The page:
Hockey: What Risks Do We Accept?

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Hockey fans were shocked to see the collision between the Canadiens’ Corey Perry and the Maple Leafs’ John Tavares. Perry’s knee struck Tavares’ head violently, sending him to the hospital. When you play hockey, what risks do you have to accept?

Accepting normal risks…

Sports like hockey or skiing involve certain risks, such as falls that can lead to serious injuries.

When you participate in these activities, the law says that you accept the normal and foreseeable risks that are involved in that activity.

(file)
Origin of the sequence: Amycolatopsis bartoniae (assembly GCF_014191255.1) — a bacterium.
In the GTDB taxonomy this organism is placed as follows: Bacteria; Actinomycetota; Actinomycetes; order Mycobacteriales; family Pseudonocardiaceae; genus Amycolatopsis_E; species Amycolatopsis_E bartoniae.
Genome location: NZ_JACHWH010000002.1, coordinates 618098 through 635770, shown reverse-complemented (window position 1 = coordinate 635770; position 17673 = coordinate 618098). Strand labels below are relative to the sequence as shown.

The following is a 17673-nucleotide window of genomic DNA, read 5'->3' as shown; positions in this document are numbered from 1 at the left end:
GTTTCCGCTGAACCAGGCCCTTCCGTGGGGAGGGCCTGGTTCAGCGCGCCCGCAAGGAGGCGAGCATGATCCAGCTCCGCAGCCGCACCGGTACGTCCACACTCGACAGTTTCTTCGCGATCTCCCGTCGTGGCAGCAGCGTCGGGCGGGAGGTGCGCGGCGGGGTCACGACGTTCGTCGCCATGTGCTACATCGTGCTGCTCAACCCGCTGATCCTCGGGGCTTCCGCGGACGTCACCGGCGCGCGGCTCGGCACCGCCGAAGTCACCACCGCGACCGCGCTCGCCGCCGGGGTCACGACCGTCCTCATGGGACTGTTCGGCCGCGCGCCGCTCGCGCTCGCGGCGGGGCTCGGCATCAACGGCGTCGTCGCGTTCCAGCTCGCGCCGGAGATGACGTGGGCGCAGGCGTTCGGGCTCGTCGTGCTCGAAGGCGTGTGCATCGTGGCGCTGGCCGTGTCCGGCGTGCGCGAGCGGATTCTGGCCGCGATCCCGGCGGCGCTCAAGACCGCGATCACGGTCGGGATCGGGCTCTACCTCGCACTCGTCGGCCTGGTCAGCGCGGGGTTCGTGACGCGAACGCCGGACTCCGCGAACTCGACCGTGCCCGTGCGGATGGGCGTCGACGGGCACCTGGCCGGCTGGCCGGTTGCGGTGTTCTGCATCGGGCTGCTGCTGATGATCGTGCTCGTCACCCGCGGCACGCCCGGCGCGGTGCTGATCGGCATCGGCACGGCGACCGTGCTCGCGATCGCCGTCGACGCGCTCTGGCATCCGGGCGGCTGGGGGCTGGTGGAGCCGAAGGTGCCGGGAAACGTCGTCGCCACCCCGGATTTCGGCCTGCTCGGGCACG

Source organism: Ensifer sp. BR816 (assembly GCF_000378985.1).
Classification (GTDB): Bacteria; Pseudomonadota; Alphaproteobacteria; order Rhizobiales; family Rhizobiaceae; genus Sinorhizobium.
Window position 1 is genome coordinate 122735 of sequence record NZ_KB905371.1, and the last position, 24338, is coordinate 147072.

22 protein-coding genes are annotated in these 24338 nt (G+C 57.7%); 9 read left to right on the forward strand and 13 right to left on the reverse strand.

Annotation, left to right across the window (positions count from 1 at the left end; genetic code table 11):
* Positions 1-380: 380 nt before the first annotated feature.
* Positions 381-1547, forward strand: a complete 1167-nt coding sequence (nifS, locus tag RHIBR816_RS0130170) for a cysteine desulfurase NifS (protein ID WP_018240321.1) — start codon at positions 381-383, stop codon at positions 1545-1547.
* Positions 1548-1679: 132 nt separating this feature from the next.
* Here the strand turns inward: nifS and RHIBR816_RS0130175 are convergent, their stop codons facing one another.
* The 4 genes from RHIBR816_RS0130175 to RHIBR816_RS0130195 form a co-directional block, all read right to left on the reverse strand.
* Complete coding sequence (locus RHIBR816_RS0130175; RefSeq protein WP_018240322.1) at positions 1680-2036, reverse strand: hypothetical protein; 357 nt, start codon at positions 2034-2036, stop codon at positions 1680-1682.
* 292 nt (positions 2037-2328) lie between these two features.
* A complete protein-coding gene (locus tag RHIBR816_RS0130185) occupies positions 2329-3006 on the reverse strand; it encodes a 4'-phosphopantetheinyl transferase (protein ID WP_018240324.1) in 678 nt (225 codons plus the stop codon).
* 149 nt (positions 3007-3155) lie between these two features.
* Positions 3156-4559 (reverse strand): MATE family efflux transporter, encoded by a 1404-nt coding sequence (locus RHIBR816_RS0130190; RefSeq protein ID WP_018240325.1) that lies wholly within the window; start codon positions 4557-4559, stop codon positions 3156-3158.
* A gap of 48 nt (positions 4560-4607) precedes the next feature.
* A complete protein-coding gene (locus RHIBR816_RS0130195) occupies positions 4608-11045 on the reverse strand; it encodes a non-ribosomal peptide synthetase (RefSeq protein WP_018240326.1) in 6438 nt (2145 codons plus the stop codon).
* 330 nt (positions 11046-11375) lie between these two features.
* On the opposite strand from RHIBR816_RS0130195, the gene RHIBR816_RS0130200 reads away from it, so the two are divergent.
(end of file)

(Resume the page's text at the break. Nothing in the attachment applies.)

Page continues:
For example, by playing professional hockey, you accept the possibility of being bodychecked because it’s part of the game.  

This means that, if there’s an accident, you will not normally be compensated if you are injured.

…but not all risks

That said, you are only accepting the normal risks that are associated with the sport. For example, if you play hockey, you understand that there’s a chance that you may fall.  

However, that doesn’t mean you accept the risks of things that are against the rules, such as getting punched in the face.

In 2016, a hockey player became quadriplegic after being hit from behind. He received $8 million in compensation from the other player for his injuries. This is because hitting from behind is against the rules.

The judge concluded that the injuries were the fault of the opposing player and were not due to the normal risks involved in playing hockey.